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What paint for whitewash?

Whitewashing is a popular and inexpensive way to freshen up walls and ceilings. It involves applying a thin coat of white paint or whitewash to cover up existing colors or stains. Choosing the right paint or whitewash is important to get the look and coverage you want. Here’s a guide to picking the best paint for whitewashing projects.

What is Whitewash Paint?

Whitewash paint contains white pigment suspended in a translucent base. It allows some of the underlying color to show through. Whitewash has a soft, muted effect compared to solid white paint. It’s great for creating a vintage, rustic or beachy look. Many whitewash paints contain chalk or lime for a matte finish.

Types of Whitewash Paint

There are a few main types of whitewash paint to choose from:

  • Latex or acrylic whitewash – Water-based paint with acrylic resin. Easy soap and water cleanup.
  • Oil-based whitewash – Contains white pigment in an oil base. Provides good adhesion and durability.
  • Limewash – Made from lime putty, chalk and water. Very matte, porous finish.
  • Milk paint – Whitewash made with milk protein, lime and pigment. Natural, low-VOC.

Latex or acrylic whitewash paints are the most common and easiest to use. Oil-based whitewashes are more durable. Limewash and milk paint create unique traditional whitewash finishes.

Choosing Whitewash Paint

Here are the main factors to consider when selecting whitewash paint:

Finish and Appearance

The finish and look of whitewash can vary depending on the paint formulation. Latex whitewashes have a subtle matte look. Limewash has a very matte, chalky finish. Oil-based whitewashes fall somewhere in the middle. Sample swatches on boards are helpful to get an idea of each paint’s final effect.


Some thick whitewashes cover fully in one coat. Thinner formulations require multiple coats for full opacity. Test coverage on a sample board or inconspicuous area. Opaque stains often require priming for adequate coverage.

Ease of Application

Latex and acrylic whitewashes clean up with soap and water. Oil-based versions require paint thinner for cleanup. Limewash and milk paint involve mixing powdered ingredients with water. Consider the prep work and cleanup required for the type of whitewash selected.


Oil-based whitewashes hold up to cleaning and scrubbing better than thinner, water-based versions. Limewash and milk paints are more delicate and porous. For high-traffic areas, choose an acrylic or oil-based whitewash.

Preparing Surfaces for Whitewash

Proper surface prep helps whitewash adhere evenly. Here are some tips:

  • Clean surfaces thoroughly to remove grease, dirt and loose paint.
  • Sand glossy areas to dull the finish so whitewash adheres better.
  • Patch any cracks, holes or imperfections with spackle.
  • Prime bare drywall, wood, metal and other porous surfaces so the whitewash goes on evenly.

Previously painted surfaces in good condition can be whitewashed directly as long as they are properly cleaned and de-glossed. Whitewash tends to show any imperfections, so take time to prep surfaces thoroughly.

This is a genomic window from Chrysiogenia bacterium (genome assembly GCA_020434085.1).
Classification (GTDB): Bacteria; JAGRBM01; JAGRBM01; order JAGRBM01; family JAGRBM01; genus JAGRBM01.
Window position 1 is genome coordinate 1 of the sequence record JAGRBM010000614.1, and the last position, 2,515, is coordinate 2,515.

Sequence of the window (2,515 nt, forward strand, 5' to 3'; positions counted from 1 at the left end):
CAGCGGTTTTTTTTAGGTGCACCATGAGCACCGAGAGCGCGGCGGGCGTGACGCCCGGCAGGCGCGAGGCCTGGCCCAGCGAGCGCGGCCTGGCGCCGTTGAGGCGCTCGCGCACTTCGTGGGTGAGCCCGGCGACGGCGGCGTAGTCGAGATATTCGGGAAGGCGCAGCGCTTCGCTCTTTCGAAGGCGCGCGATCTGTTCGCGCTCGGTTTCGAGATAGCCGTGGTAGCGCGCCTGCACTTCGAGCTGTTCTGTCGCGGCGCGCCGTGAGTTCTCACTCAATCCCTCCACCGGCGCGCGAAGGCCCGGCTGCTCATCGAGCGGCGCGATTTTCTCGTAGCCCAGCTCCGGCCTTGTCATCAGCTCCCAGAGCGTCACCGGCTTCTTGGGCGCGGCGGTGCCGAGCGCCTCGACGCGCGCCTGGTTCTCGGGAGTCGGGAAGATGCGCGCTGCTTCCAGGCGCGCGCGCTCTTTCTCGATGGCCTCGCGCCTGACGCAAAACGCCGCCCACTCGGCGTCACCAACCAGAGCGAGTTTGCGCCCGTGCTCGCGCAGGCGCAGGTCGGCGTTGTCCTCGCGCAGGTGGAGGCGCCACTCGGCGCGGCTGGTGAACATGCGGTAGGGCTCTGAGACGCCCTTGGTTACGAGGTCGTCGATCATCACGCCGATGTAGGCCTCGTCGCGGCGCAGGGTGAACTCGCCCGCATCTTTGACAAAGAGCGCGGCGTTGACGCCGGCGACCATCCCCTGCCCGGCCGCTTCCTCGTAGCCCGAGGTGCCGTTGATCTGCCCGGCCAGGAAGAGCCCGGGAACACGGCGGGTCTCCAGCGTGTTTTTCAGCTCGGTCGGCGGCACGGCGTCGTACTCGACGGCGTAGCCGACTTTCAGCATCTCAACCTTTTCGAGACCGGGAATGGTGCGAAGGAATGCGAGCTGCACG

Applying Whitewash

Follow these tips for whitewashing like a pro:

  • Use a high-quality brush designed for water-based paints.
  • Apply whitewash in thin, even coats and maintain a wet edge to prevent lap marks.
  • Let each coat dry completely before adding another coat.
  • Add coats until reaching the desired coverage and color effect.
  • Work in small sections for the best control over technique.

Rolling and spraying whitewash are not recommended as they eliminate the subtle color variations that make whitewashed surfaces unique. Brushing by hand creates the most authentic whitewashed look.

Achieving Different Whitewashed Effects

You can create different effects by varying whitewash application techniques:

  • Mottled look – Randomly leave some areas unpainted for a mottled effect.
  • Worn finish – Brush whitewash on heavily over corners, edges and raised details.
  • Light and shadowed – Whitewash vertical surfaces more heavily than horizontal ones.
  • Chippy texture – Chip off some whitewash in places after drying to expose wood or brick.

Experiment on test boards first until you achieve the desired worn, aged or textured look. The beauty of whitewash is that it allows the original surface to show through.

Sealing Whitewash

Whitewash paint can be protected and made more durable by applying a clear sealer on top such as:

  • Polyurethane
  • Acrylic sealer
  • Wax
  • Oil

Test sealers first before applying to the entire project. Multiple thin coats of sealer provide better protection than one thick coat. Allow whitewash to cure fully before sealing.


With so many whitewash paint options available, evaluate each in terms of the finish, coverage, application, durability and look you want to achieve. Properly preparing surfaces helps whitewash adhere evenly for best results. Apply whitewash in layers using brush techniques to create unique worn or mottled effects. Add a sealer for enhanced protection once the paint has fully cured. With the right whitewash paint and application method, you can give your walls, ceilings or furniture a fresh vintage-inspired look.

Whitewash Type Finish Coverage Application Durability
Latex/acrylic Subtle matte Good Easy water cleanup Moderate
Oil-based Mid-sheen Excellent Mineral spirit cleanup Very durable
Limewash Very matte Requires multiple coats Some mixing required Low
Milk paint Matte Good Some mixing required Moderate